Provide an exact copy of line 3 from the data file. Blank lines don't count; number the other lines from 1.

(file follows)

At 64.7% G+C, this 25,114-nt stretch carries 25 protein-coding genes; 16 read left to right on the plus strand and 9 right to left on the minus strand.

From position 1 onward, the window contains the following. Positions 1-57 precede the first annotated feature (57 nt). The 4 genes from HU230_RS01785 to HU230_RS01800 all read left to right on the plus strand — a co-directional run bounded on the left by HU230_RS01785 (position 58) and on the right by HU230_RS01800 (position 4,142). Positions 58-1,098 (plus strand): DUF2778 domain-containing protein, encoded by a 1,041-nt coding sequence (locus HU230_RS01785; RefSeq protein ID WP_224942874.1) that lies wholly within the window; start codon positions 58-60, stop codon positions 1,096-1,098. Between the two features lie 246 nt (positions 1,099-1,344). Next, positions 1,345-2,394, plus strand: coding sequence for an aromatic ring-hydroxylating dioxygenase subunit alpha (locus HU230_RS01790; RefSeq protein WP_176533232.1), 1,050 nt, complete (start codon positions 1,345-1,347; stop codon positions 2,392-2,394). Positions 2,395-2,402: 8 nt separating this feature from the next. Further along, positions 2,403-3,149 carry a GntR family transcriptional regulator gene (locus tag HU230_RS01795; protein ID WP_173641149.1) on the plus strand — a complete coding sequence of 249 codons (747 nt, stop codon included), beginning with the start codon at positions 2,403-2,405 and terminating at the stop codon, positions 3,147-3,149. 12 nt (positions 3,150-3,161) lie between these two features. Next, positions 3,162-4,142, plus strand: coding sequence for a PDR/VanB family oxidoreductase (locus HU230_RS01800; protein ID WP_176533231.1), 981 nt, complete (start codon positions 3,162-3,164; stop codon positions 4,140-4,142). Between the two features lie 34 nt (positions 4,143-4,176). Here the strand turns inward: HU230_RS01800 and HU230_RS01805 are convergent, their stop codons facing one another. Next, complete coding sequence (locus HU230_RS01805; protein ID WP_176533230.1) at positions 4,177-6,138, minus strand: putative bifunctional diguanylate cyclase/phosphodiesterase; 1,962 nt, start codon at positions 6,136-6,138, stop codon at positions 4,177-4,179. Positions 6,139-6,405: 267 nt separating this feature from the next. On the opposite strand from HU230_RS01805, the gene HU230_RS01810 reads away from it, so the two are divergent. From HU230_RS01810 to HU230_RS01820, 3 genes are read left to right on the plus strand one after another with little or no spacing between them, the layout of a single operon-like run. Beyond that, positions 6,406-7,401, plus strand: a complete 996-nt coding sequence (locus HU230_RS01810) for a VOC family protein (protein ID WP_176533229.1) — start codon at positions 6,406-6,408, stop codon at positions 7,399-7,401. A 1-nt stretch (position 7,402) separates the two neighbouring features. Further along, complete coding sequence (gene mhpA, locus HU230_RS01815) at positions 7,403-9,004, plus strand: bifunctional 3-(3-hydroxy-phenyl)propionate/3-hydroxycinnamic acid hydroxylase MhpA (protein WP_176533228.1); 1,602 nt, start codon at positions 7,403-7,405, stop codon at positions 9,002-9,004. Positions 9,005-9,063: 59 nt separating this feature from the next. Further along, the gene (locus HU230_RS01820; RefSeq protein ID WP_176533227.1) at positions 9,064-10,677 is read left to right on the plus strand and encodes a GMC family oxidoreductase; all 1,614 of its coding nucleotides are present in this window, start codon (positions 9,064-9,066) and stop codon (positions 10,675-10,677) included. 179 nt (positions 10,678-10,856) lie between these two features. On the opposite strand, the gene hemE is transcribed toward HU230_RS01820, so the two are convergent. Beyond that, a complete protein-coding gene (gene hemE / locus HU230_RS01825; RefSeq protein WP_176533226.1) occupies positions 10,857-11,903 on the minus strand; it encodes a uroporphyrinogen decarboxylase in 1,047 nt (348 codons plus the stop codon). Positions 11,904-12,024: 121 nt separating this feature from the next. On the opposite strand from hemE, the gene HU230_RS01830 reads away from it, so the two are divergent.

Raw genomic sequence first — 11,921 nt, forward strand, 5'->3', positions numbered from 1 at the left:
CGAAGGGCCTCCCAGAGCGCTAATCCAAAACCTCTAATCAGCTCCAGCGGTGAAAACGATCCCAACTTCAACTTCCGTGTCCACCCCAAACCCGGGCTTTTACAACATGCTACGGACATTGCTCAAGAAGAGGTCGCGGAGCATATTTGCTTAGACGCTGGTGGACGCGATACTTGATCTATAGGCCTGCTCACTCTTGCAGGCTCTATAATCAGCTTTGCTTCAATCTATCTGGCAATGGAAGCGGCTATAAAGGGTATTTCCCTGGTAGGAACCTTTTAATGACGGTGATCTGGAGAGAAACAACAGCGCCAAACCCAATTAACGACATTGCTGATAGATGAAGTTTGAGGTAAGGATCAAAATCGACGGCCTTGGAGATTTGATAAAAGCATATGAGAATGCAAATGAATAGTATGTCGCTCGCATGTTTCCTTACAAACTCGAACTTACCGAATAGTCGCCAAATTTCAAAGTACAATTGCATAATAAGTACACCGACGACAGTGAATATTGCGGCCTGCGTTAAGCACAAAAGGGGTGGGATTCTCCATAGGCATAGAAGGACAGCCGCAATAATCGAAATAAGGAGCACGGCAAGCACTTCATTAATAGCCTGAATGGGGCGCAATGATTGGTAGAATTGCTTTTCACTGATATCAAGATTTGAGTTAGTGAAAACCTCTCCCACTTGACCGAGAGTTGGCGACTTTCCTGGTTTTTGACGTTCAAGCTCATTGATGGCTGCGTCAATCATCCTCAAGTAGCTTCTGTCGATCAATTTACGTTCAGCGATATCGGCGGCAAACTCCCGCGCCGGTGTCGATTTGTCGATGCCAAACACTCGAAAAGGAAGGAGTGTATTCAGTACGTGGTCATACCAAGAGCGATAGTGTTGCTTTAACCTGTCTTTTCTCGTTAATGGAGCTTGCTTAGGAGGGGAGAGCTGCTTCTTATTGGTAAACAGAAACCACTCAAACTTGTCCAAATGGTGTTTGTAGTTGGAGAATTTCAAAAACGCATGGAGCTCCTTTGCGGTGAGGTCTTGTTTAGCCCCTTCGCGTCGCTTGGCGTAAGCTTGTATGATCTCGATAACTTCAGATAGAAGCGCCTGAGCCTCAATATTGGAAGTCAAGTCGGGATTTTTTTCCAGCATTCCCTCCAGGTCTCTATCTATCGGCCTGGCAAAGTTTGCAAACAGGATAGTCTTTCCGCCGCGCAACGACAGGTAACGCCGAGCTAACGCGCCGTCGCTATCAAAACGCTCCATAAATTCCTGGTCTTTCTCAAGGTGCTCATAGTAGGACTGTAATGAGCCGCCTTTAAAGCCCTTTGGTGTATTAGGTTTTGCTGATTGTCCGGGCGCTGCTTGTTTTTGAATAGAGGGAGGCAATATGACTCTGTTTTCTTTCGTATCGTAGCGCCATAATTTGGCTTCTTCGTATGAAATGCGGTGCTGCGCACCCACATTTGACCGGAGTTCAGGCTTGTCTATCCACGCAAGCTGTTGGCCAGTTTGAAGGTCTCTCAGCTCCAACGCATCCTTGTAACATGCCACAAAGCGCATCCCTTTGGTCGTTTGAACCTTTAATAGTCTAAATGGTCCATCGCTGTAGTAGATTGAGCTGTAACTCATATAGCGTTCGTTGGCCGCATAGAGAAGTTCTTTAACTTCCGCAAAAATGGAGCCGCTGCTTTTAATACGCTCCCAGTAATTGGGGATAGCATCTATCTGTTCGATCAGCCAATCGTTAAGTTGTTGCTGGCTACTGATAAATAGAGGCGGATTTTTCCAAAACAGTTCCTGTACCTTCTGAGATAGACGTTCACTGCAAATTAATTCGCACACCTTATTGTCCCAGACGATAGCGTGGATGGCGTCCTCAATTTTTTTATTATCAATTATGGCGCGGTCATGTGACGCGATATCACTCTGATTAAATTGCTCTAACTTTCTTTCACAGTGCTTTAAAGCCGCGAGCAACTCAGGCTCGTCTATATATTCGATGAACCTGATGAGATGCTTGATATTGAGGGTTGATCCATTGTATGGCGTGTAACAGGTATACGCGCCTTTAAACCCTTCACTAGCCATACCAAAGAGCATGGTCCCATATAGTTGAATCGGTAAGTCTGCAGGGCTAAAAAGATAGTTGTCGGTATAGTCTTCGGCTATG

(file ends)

Raw genomic sequence first — 11,921 nt, forward strand, 5'->3', positions numbered from 1 at the left: